In the final chapter of Edith Wharton’s The Reef, Anna Leath decides to visit Sophy Viner after finally deciding not to marry Darrow. She says that Sophy will be her “anodyne” (360); the medicine that would cure her troubles and “give her back her lost serenity” (360). However, after meeting Sophy’s sister, Anna gives up her search, not just because Sophy has run off to India, but also because of the strange encounter. A dingy hotel room sets the scene for this bizarre final chapter, which is a stark contrast to the setting of the previous chapters in Givré.
When Anna decides she must talk with Sophy, I don’t understand her intentions. She could have wanted to know the specifics of her relationship with Darro
w since Darrow himself would not tell her, or she could have decided to tell Sophy she was free to
marry Owen. In either case, the hunt for Sophy is much more complicated than Anna expected. Sophy is no longer with the Farlows because she has gone to visit with her sister, Laura McTarvie-Birch. Anna is so sure that Sophy is the answer to all of her problems that she follows this lead to a hotel near the Place de l’Etoile. Upon her arrival, Anna is thrown into a very strange situation with a very strange set of people. First there is this “mute spectator” (363) who takes a break from staring at his hat to stare at Anna in a disconcertingly similar and rude manner. Anna at first assumes that the second man in the hotel room must be Laura’s husband. He is more polite than his friend, but just lounges around chain-smoking. By the end of the chapter however, Laura reveals to us that the chain-smoker is actually Jimmy Brance (367). This means nothing to Anna, but it does mean something to the reader; Jimmy Brance knew Sophy when she worked for Mrs. Murrett a year or two before.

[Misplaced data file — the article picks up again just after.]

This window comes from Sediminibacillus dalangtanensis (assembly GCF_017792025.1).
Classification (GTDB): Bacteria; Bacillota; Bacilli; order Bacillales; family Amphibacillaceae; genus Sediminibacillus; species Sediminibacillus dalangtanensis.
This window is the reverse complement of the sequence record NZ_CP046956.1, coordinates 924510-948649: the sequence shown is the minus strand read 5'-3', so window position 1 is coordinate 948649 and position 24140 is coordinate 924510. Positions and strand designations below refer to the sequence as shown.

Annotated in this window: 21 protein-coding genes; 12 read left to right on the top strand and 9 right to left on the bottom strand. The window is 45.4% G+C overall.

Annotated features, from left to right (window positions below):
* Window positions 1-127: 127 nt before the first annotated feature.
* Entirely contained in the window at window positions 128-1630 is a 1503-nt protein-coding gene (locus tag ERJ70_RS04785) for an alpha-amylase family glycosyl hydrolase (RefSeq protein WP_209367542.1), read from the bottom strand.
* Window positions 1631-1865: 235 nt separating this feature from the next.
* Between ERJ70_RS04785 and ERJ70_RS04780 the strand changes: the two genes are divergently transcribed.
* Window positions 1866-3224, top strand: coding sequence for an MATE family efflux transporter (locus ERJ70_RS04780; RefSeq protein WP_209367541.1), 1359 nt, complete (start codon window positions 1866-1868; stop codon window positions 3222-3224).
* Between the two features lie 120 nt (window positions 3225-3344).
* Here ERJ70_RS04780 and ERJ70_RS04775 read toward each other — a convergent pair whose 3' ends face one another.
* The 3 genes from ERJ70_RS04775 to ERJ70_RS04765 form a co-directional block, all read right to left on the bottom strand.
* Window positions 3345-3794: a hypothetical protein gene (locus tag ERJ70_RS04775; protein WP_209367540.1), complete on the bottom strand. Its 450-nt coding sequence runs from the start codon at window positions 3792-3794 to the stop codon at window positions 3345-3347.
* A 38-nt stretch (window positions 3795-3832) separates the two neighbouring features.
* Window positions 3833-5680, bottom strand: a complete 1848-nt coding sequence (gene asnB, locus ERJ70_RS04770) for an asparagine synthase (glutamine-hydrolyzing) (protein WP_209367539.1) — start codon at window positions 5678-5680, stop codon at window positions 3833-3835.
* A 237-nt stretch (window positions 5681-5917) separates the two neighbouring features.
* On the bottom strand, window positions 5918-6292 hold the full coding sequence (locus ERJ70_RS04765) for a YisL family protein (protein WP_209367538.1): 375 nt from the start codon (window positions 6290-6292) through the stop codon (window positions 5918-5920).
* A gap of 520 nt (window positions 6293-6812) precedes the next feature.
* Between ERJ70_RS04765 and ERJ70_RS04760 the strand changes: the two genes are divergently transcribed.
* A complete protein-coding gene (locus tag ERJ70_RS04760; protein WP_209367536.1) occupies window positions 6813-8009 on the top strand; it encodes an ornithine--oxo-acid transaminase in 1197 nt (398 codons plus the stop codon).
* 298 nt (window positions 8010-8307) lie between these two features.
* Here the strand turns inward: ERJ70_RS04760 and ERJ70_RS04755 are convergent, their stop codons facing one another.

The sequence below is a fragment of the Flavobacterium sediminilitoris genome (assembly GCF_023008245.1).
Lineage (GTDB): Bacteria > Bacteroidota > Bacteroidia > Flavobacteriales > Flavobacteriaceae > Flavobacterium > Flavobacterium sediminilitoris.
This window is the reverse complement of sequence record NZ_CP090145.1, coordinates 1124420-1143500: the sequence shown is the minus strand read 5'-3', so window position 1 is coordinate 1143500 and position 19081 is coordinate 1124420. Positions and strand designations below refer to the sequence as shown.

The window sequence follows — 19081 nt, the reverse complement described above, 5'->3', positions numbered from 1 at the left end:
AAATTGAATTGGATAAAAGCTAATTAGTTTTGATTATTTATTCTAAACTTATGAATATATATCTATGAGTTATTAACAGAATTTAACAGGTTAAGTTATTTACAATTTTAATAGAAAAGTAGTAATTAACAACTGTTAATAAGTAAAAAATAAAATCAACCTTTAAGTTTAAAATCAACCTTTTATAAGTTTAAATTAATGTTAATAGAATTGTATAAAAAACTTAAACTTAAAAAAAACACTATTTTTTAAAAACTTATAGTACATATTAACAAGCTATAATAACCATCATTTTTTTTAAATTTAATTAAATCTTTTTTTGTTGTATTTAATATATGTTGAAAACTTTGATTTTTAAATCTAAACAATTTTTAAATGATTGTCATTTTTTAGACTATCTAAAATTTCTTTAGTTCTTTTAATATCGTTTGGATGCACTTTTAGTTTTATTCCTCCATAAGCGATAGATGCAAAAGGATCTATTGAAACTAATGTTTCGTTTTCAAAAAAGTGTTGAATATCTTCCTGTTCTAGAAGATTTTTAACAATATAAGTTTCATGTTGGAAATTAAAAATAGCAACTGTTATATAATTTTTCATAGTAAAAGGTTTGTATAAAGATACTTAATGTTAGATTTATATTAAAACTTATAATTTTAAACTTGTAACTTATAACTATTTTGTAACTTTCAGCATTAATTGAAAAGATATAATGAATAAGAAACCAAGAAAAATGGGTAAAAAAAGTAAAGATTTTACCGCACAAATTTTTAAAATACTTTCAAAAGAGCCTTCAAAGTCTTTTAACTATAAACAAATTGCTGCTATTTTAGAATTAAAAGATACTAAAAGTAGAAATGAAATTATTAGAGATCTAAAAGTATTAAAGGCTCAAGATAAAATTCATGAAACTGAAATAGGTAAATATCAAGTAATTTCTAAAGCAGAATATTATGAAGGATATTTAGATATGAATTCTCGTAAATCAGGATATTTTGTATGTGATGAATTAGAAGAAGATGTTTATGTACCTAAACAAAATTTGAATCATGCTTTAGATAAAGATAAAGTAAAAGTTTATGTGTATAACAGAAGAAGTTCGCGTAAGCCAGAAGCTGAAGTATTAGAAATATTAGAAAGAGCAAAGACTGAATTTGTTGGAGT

The bedroom scene is very surreal, especially compared to the rest of the novel. When Anna finally has the chance to talk with Laura, she must enter her “dim untidy scented room” (364) where Laura is laying in some state of undress receiving a massage. The bedroom is in a state of disarray, and everything is pink and covered in powder puffs. Laura is described very vaguely at first as “a lady with a great deal of fair hair…. [and] a thickly-ringed hand” (364). Anna is startled to realize that she is looking at “an odd chromo-like resemblance of Sophy.… larger, blonder, heavier featured” (365), but Anna also recognizes some of the same charm and grace that she admired in Sophy. This meeting serves to not only show a resemblance between the two sisters, but to also show what Sophy could become.
After Laura reveals that Sophy has returned to her job with Mrs. Murrett, Sophy and Mr. Darrow’s motives become questionable. It seems to be too much of a coincidence that the novel begins and ends with Sophy being employed by Mrs. Murrett. From the description of Mrs. Murrett in the beginning of the novel, she seems unsophisticated and maybe even unsavory especially compared to Anna Leath. Now Laura, Sophy’s only living family, is portrayed as being just as unsophisticated. The fact that both Mr. Darrow and Sophy have a history with people like Mrs. Murrett and Laura forces me question their backgrounds and characters as well. I think that earlier in the novel, Anna was able to forgive Sophy’s past and bless her marriage to Owen, but now that Anna knows that Sophy has returned to Mrs. Murrett, I think she questions Sophy’s intentions too. The setting of this final chapter, since it is so different from the rest of the book, serves to reinforce this idea. I am still left with a lot of questions at the end of the novel, mainly fueled by the last chapter, and it would be an interesting question to research further.